BrightSource Vice President Chris Moore told the Inyo Board that there are different assumptions. BrightSource doesn’t think their project will require seven new deputies and a new substation. Moore said, “Two deputies might be needed during construction and then would go away over time.” He did agree BrightSource would repair the Old Spanish Trail if damaged.

Inyo County Administrator Kevin Carunchio said County Department heads took a conservative approach when they estimated the cost impacts of the big solar project. Inyo Sheriff’s Lieutenant Jeff Hollowell said the Department does not agree with the estimate of two deputies for the new project.

The agreement proposed by BrightSource would guarantee $8.8 million but require Inyo County to agree not to go to the State for the some $90 million in impacts.

The private land owner working with BrightSource favored the project and so did a real estate agent connected with the Charleston View development in the area. Another land owner who owns a bar close to the project wants it to happen. The Tecopa Fire Chief Larry Levy warned of the need for more law enforcement.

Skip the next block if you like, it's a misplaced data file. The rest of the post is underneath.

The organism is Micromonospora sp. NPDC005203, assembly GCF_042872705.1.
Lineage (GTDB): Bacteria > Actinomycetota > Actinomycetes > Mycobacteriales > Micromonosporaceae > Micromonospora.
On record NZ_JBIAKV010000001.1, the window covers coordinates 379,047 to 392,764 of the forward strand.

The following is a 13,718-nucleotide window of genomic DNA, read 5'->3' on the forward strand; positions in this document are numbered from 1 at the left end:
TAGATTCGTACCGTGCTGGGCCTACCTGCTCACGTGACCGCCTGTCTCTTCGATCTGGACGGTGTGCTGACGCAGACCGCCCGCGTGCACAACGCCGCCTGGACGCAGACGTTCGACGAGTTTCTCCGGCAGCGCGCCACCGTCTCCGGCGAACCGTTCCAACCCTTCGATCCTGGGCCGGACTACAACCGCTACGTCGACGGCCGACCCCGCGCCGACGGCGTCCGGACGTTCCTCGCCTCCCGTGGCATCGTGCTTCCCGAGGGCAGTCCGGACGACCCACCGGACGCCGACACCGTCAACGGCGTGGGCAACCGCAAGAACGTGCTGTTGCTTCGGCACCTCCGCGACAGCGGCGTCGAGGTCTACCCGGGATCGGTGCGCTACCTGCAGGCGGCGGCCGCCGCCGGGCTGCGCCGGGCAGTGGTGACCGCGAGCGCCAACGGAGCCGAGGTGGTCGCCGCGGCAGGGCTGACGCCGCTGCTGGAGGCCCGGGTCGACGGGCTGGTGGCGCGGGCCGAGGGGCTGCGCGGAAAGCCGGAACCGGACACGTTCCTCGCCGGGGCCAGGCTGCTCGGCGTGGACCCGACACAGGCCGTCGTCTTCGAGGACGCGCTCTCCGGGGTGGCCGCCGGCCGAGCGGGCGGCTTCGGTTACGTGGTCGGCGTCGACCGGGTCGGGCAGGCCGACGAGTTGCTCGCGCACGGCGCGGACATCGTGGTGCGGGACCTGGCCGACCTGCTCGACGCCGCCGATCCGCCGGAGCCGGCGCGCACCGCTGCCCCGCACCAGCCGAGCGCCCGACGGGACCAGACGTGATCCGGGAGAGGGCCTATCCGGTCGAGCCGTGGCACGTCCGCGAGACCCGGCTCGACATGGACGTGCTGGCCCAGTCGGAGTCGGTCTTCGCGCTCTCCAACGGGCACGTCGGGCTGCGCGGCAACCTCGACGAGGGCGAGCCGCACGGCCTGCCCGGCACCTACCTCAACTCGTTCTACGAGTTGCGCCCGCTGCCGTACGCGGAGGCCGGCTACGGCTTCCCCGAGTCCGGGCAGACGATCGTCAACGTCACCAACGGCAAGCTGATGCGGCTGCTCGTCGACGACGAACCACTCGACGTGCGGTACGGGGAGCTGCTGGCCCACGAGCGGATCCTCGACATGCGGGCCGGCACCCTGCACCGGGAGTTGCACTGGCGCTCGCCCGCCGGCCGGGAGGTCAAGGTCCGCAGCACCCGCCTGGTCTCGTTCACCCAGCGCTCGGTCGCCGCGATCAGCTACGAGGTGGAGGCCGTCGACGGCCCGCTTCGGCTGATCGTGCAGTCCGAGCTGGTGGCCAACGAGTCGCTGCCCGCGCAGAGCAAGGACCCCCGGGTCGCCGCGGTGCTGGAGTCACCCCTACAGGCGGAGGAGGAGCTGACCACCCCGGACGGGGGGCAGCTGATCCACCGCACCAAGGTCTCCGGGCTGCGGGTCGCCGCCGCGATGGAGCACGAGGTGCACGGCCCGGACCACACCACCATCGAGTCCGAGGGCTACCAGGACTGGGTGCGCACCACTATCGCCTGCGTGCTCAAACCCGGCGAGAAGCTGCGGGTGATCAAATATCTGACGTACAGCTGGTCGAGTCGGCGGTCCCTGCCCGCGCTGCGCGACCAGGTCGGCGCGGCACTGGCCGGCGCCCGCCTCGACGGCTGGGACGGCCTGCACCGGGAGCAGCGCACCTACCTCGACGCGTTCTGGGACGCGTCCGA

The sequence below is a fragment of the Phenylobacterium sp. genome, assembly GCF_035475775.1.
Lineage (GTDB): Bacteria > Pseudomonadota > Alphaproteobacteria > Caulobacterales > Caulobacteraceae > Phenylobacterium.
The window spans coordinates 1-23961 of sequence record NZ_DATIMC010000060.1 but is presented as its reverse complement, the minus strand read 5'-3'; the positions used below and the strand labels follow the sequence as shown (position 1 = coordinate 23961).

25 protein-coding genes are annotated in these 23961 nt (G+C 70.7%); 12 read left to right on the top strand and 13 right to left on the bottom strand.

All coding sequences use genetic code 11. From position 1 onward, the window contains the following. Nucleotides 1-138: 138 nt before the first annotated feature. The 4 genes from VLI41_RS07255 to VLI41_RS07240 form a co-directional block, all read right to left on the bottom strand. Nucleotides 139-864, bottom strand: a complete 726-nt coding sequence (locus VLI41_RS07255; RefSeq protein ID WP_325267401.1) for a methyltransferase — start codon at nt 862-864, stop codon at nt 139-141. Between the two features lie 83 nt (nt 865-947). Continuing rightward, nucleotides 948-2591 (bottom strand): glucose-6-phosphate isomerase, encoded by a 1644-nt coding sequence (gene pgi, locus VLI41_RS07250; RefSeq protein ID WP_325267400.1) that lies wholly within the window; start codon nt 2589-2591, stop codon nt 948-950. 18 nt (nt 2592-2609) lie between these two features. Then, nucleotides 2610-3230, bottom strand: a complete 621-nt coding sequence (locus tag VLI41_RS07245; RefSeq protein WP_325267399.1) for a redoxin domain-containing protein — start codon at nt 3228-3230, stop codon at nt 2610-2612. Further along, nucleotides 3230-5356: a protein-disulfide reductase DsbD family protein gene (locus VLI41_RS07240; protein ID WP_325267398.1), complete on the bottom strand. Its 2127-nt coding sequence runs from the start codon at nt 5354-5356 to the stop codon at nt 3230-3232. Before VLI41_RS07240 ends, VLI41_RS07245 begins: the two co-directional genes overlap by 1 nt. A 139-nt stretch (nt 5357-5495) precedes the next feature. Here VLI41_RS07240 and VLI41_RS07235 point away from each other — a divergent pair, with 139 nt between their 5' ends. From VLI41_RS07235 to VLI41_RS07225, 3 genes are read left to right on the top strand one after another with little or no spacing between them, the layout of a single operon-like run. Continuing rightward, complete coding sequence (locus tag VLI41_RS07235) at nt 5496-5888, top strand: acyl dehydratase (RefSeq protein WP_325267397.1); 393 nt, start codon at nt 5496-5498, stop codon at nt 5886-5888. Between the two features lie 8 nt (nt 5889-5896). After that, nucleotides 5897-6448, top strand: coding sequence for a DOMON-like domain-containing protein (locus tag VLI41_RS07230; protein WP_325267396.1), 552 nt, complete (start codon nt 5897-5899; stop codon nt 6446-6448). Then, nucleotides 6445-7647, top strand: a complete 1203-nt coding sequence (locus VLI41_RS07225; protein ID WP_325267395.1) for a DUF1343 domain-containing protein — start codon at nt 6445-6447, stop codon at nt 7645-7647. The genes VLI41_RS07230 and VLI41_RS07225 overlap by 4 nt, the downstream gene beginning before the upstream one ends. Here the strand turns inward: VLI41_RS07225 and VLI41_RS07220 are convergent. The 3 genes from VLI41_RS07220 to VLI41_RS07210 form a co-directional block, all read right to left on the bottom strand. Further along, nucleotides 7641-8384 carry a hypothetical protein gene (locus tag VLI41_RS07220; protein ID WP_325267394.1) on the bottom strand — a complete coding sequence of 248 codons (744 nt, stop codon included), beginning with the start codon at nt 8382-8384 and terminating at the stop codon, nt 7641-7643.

The Supervisors unanimously approved their staff’s proposed agreement. It is unknown if more negotiations with BrightSource will follow.

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Outsider
Outsider
9 years ago

Funny to reread this, considering the new board did end up gambling after all.

Dolores Parsons
Dolores Parsons
9 years ago

First off it is a desert a beautiful desert. It was a desert before us even before the arrival of man, a non-native species and will continue to be when we are all gone. First thing why I do not like PV: 1. Panels are mainly made in foreign countries… Read more »

Benett Kessler
Benett Kessler
9 years ago

BrightSource has placed the Hidden Hills project in Inyo County on hold and has notified the
California Energy Commission of such. We will post a story on this today.
Benett Kessler

sandcanyongal Tehachapi Pass
sandcanyongal Tehachapi Pass
9 years ago